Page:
Project management has evolved from an organizational function to a discipline that spans across industries, organizational hierarchies, and functions. As a result, the project manager role has seen a radical transformation, leaving the tag of glorified coordinators behind. Today project managers have strategic global roles, lead strategic teams delivering multimillion-dollar projects. In this blog, we take a shot at what the future will demand from the Project Manager role.
The demand for Domain Knowledge
Traditional project management focuses a lot on project management training and certification. While that helps develop excellent project delivery managers, it doesn’t allow for scalability. With complex enterprise projects that demand multi-location teams, high levels of technical expertise and a know-how of industry nuances, project management expertise alone won’t be enough. This needs a change in perspective for the project management role. Project managers will need domain knowledge to complement their project management skills and certification. This is possible only if everyone on the team started thinking like a project manager. Training a domain expert to be a project manager makes a lot more sense than expecting a project manager to pick up domain expertise.
Data-driven decision making
Enterprises are constantly challenged to maintain a healthy bottom line in the midst of changing the economic environment and highly competitive market conditions. This has a direct impact on how projects are planned, staffed and executed. Project managers are needed to have complete visibility and control over resource planning & productivity, budgets, cost adherence and risk. Data, therefore, becomes gold. Organizations need to build a robust data ecosystem with the right project management tools, training and governance to ensure success. Levels of data granularity and extent of analysis are only going to grow deeper as organizations look to do more with less. Project managers will, therefore, need to build capabilities that help them analyze data, extract actionable insights and make informed decisions.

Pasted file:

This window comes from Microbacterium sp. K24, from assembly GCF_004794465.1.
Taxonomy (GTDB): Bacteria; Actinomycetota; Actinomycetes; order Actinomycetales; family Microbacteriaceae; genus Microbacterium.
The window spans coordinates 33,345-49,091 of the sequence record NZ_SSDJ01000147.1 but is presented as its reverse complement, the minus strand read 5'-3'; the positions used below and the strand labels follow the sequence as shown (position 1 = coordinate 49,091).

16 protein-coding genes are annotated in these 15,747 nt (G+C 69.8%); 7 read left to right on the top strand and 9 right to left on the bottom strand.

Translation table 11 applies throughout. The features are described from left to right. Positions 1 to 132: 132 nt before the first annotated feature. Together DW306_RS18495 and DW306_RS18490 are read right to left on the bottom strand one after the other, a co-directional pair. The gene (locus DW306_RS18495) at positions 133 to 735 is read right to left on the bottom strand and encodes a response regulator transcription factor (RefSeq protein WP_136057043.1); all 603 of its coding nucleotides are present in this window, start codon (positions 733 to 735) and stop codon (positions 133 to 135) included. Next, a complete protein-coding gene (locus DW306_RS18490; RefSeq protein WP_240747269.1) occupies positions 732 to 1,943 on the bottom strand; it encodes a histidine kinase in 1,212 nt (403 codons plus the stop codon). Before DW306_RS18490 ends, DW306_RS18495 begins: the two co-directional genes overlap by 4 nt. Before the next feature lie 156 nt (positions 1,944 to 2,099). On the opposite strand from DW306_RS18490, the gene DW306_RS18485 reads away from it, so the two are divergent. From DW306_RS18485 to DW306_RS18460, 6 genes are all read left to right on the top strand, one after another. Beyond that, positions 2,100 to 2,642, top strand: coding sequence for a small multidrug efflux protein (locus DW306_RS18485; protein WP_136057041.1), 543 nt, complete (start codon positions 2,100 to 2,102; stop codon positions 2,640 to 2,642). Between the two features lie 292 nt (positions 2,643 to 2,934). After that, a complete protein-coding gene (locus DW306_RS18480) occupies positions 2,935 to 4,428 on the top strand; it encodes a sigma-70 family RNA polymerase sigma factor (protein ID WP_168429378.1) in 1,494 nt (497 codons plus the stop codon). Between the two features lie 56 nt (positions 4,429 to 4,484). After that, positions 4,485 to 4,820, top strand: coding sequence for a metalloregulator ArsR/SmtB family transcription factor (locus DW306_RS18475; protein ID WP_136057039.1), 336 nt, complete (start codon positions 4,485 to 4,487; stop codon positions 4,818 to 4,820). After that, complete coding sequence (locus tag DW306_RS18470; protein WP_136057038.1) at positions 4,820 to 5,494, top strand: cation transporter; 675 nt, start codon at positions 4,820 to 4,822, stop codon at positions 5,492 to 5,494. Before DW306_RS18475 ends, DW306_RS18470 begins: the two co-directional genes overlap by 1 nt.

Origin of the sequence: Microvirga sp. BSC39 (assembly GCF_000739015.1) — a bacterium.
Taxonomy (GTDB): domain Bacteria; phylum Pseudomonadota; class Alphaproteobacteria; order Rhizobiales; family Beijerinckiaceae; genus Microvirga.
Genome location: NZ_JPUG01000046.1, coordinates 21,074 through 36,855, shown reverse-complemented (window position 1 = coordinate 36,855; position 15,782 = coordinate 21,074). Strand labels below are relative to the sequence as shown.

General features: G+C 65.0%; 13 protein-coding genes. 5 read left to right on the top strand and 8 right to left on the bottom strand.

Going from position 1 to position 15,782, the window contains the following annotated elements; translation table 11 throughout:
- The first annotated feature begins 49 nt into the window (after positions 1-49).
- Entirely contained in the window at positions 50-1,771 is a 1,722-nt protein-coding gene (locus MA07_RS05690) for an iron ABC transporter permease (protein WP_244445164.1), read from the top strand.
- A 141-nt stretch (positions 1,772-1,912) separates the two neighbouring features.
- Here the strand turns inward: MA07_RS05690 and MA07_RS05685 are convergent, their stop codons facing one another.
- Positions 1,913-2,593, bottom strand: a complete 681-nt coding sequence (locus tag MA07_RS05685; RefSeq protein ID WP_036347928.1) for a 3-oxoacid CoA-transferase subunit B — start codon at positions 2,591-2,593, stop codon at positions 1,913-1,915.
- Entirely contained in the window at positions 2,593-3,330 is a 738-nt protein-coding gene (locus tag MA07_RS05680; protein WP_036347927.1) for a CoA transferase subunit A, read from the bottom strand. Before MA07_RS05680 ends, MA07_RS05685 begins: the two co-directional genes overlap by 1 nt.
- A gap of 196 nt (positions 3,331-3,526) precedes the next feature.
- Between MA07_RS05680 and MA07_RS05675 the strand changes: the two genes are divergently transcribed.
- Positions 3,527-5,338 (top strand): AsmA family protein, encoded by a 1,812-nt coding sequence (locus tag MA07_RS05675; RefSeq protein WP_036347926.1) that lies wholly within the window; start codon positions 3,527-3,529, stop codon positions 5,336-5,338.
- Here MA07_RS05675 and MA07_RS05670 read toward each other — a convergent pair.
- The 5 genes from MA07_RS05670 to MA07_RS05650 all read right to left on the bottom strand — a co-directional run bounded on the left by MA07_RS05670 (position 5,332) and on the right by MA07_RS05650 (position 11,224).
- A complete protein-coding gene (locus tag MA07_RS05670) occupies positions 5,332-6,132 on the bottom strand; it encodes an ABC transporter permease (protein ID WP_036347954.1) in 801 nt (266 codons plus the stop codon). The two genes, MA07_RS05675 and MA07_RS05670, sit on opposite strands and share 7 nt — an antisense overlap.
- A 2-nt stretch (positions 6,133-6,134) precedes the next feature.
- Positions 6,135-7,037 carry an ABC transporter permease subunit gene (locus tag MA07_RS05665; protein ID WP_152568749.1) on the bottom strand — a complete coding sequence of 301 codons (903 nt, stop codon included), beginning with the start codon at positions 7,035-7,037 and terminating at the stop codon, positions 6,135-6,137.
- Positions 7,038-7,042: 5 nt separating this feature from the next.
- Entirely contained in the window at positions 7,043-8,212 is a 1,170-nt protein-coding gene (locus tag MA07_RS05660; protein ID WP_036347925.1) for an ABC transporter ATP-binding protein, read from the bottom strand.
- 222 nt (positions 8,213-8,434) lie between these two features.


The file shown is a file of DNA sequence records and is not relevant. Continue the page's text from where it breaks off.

One vs. Many
Traditional project management depends highly on organizational hierarchy. It typically involves a designated manager who has a team assigned to him/her. Project managers then report to the next level of managers/executives depending on the size of the organization, type of industry and other factors. While this brings a lot of structure and accountability, it limits innovation go to a great extent. Companies like Google, IDEO, and Apple to a name a few, thrive on flat hierarchy and flexible organization structures. They are able to drive innovation and success consistently by ensuring collective accountability and empowerment. Everyone on the team is a project manager. Everyone is working towards a goal rather than just getting the job done. As Robin Sharma points out in “Lead without a Title” – The new model of leadership (leadership 2.0) is all about every single stakeholder showing leadership in the work they do. With continuing evolution in the products and services market, success will come to those who dare to go beyond the tried and tested project management methodologies.
With increasing focus on Project Portfolio Management (PPM) in enterprises, Project Managers will be required to gear up for this shift. For a successful career progression, they will need to adopt new technologies, methodologies, and modes of communication. Be it dealing with virtual teams, using collaboration effectively or adopting comprehensive project management tools, project managers will need to add new capabilities to their repertoire to stay relevant. The rate of change is only bound to accelerate and those who adapt will come out on top.
Do you have a perspective on this? Do share with us by leaving a comment.
[…] Evolution by nature brings some amount of resistance with it. Nobody likes change. To be apprehensive about change is normal but to build negative perception based on apprehension is unhealthy. Yes project management has evolved and will continue to do so. If you are using all this speculation to land a project management role with an expectation that it will be transactional, then you are in for surprises. Pursue it if you are passionate about adding value to yourself, to your people, to your projects and to your organization. The project manager of the future is lot more than just a coordinator, that’s for certain (read: The Future Proof Project Manager). […]
[…] and shows intent. However leaders need to steer clear of strategy myopia and look at building a future proof project management environment. Basic tools and processes may be able to address key pain points such as productivity […]
[…] roles in an organization. It has so many facets and requires a whole plethora of skills. The future proof project manager will need to adapt to complex business environments and be multi-faceted to achieve success in the […]